Several groups have put many efforts to explore p-n junction diodes with different approaches. Cao et al. reported the fabrication of n+-p junction in GaN by implantation of 29Si+. They determined that the breakdown voltage was 13 V at the reverse bias and ideality factor n was ~2 [1] . Lee et al. studied the effect of p-GaN layers on the turn-on voltage of LED. They found that the turn-on voltages at forward bias were in the range of 5.5 - 6.5 V with the incorporation of various amount Mg during growth in p-GaN layer [4] . Gupta et al. investigated the p-n junction based on ZnO and copper phthalocyanineusing pulsed laser deposition and thermal evaporator techniques. After I-V measurement at the room temperature, they reported that the barrier height and ideality factor were 0.63 ± 0.02 eV and 4.0 ± 0.3, respectively [5] . They also applied Cheungs’ and Norde methods to compare the junction parameters. Hwang et al. examined the characteristics of light-emitting diode comprised of p-ZnO/n-GaN hetero junction. The threshold voltage and leakage current were found at 5.4 V and 2 ´ 10−4 A, respectively [6] . Liu et al. investigated the In GaN-based light-emitting diode with a p-n GaN homojunction. The ideality factor was estimated to be 2.11 at voltage regime of 2 V and barrier height was determined to be 0.77 eV at the room temperature [7] . Park et al. studied the electrical characteristics of a GaN nanorod p-n junction diode patterned on the SiO2 substrate using e-beamlithography [8] . It was observed that the ideality factor varied from 2460 at 6 K to 13 at 298 K, with a large deviation for the ideal unit. The resistance linearly decreased from 0.05 to 0.0034 MΩ with the increasing temperature from 100 to 296 K. In the other paper, they reported the electron trapin the GaN nanorod p-n junction grown by molecular-beamepitaxy [9] . Data from the I-V curve showed the turn-on voltage of 7.2 V and breakdown voltage of −9 V at low temperature of 6 K. By increasing the temperature up to 300 K, the turn-on and break down voltages reduced to 0.4 and −0.8 V, respectively. Mohd Yusoff et al. described the growth and characterization of p-n junction diode based on GaN grown on Si (111). Using I-V measurement for the 700˚C-annealed GaN grown on AlN/Si (111) substrate, they determined that the extractedideality factors had the range of 15.14 - 19.68, decreasing with an increase in testing temperature (30˚C - 104˚C) [10] . Zhang et al. fabricated the n-ZnO/p-GaN hetero junction on GaN single crystal substrate with RF magnetron sputtering for ZnO. The threshold voltage was found to be 2.5 V from the I-V data. The current increased rapidly when forward bias was above 2.5 V and it was strongly blocked under reverse bias. Their series resistance (Rs) of the device was determined to be 102 Ω from the slope of the curve I/(dI/dV) versus I [11] . All the above-mentioned reports have their GaN films grown by the techniques of metal- organic chemical vapor deposition (MOCVD) and molecular beam epitaxy (MBE). Some of their excellent performances are established on the GaN layers with the epitaxial quality for LEDs [1] [4] [7] .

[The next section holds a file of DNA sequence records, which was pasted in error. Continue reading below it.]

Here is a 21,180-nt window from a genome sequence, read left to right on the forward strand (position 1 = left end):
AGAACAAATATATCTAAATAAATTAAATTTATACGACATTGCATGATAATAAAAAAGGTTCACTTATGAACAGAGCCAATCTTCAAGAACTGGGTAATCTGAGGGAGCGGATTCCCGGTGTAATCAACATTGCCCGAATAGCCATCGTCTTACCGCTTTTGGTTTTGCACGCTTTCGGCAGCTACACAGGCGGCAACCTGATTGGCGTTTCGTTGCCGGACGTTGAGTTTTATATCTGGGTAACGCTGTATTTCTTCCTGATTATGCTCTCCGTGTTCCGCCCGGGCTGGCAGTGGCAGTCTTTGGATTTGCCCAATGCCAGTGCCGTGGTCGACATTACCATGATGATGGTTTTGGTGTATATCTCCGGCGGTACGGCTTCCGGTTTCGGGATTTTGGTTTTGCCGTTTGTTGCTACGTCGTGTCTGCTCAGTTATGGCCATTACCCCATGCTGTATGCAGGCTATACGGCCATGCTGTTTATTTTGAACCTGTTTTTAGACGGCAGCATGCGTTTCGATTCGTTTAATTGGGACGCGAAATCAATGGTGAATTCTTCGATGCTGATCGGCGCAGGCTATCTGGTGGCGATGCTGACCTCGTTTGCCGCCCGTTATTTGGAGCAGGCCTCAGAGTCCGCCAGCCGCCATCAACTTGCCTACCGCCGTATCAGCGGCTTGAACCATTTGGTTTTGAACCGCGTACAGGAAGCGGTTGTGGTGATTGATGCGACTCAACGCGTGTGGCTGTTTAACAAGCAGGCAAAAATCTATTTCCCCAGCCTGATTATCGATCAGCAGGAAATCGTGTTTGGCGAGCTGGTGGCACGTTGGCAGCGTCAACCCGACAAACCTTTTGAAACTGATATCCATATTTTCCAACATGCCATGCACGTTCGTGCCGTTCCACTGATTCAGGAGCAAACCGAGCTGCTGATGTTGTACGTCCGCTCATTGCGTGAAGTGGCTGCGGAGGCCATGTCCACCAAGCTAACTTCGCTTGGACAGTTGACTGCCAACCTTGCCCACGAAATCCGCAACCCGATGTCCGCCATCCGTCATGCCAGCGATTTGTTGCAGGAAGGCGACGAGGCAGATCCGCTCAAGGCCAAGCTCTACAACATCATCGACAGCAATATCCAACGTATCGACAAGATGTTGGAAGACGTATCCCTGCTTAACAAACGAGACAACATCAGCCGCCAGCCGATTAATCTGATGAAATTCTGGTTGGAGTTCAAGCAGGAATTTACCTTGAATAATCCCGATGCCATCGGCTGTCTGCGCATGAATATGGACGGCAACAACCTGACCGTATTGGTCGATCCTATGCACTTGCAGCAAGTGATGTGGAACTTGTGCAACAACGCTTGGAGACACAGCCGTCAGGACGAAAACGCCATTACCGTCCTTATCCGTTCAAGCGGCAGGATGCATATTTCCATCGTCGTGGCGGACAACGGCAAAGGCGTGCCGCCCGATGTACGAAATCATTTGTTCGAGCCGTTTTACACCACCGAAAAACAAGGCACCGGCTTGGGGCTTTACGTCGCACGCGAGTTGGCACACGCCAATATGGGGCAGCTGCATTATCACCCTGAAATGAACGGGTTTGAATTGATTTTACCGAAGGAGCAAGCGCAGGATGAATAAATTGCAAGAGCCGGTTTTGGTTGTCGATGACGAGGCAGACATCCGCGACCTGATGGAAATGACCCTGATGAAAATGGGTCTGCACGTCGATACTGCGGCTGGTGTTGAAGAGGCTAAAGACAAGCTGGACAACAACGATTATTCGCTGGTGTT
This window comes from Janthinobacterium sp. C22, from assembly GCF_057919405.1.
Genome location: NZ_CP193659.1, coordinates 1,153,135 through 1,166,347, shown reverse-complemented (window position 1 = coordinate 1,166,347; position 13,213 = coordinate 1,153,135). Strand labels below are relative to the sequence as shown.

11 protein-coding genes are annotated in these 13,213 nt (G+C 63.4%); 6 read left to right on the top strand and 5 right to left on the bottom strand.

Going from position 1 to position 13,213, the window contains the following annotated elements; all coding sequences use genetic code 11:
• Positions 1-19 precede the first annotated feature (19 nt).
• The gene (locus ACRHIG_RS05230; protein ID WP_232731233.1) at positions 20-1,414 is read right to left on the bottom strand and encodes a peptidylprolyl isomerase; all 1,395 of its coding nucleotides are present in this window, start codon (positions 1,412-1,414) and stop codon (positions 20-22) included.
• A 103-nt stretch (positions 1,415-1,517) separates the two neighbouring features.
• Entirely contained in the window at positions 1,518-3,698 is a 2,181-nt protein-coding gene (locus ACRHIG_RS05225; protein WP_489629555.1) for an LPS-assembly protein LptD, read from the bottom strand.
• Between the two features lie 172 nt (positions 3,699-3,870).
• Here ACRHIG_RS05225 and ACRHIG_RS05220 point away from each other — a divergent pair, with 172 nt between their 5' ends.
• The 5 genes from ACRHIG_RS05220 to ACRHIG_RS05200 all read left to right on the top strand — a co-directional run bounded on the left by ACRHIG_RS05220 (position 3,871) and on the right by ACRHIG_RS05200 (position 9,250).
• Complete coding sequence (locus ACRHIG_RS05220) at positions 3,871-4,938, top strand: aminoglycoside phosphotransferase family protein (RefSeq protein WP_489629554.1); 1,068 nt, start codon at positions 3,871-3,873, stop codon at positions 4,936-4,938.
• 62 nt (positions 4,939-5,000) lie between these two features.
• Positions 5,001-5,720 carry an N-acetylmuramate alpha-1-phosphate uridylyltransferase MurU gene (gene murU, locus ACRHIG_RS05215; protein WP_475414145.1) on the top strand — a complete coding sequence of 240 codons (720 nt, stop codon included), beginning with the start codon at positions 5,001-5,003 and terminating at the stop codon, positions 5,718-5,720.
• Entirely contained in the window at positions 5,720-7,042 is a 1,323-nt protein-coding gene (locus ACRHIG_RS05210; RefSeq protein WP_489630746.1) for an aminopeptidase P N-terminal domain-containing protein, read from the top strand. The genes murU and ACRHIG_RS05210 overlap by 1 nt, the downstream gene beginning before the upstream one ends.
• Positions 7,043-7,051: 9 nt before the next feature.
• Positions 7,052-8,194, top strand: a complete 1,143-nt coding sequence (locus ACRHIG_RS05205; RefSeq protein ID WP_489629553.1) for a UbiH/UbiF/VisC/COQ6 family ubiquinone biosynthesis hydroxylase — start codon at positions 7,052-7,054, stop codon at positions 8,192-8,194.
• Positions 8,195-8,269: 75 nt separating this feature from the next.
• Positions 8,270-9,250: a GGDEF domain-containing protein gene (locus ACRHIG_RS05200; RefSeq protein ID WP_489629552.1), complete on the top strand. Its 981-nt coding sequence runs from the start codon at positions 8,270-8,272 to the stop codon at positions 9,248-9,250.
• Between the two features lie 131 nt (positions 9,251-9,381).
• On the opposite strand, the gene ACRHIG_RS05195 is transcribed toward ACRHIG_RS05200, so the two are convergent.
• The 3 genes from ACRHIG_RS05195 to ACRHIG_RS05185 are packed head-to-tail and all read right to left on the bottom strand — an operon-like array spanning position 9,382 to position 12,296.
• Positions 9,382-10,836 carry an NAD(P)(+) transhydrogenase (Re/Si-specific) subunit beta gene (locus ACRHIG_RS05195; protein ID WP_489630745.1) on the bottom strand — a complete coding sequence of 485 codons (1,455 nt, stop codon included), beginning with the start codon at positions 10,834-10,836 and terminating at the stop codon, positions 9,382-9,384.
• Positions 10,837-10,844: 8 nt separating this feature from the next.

Radio-frequency (RF) reactive sputtering technique has been chosen as a method to grow the p- and n-type GaN layers for the p-n junction GaN diodes. The advantages of using the sputtering technique include lower deposition temperature, low equipment cost, and secure working atmosphere without using the toxic metal- organic precursors and ammonia [12] - [15] . In this study, the electrical I-V characteristics of p-n GaN diodes were determined by the thermionic emission (TE) modeat a wide testing temperature range of 25˚C - 200˚C.

2. Experimental Procedures

Mg-doped GaN (Mg-GaN) films have been deposited on Si (100) and Pt/TiO2/Si substrates at 400˚C for 40 min by RF reactive sputtering. The Mg content of (Mg-GaN) cermet targets was 10% [13] . The RF power was kept at 150 W under the mixture of Ar and N2 gases at a flow rate of 5 sccm for each. The working pressure during sputtering was kept at 9 ´ 10−3 torr. After depositing p-GaN films, the n-GaN layers were also grown on Si (100) and p-GaN/Pt/TiO2/Si substrates at 200˚C for 40 min with a Ga/GaN cermet target (Figure 1). The process was kept at RF power of 120 W under the similar Ar and N2 flow rates. Pt and Al deposited by direct-current sputtering were used for the electrodes of p-n GaN diode. Aluminum layer was sputtered at 200˚C for 30 min with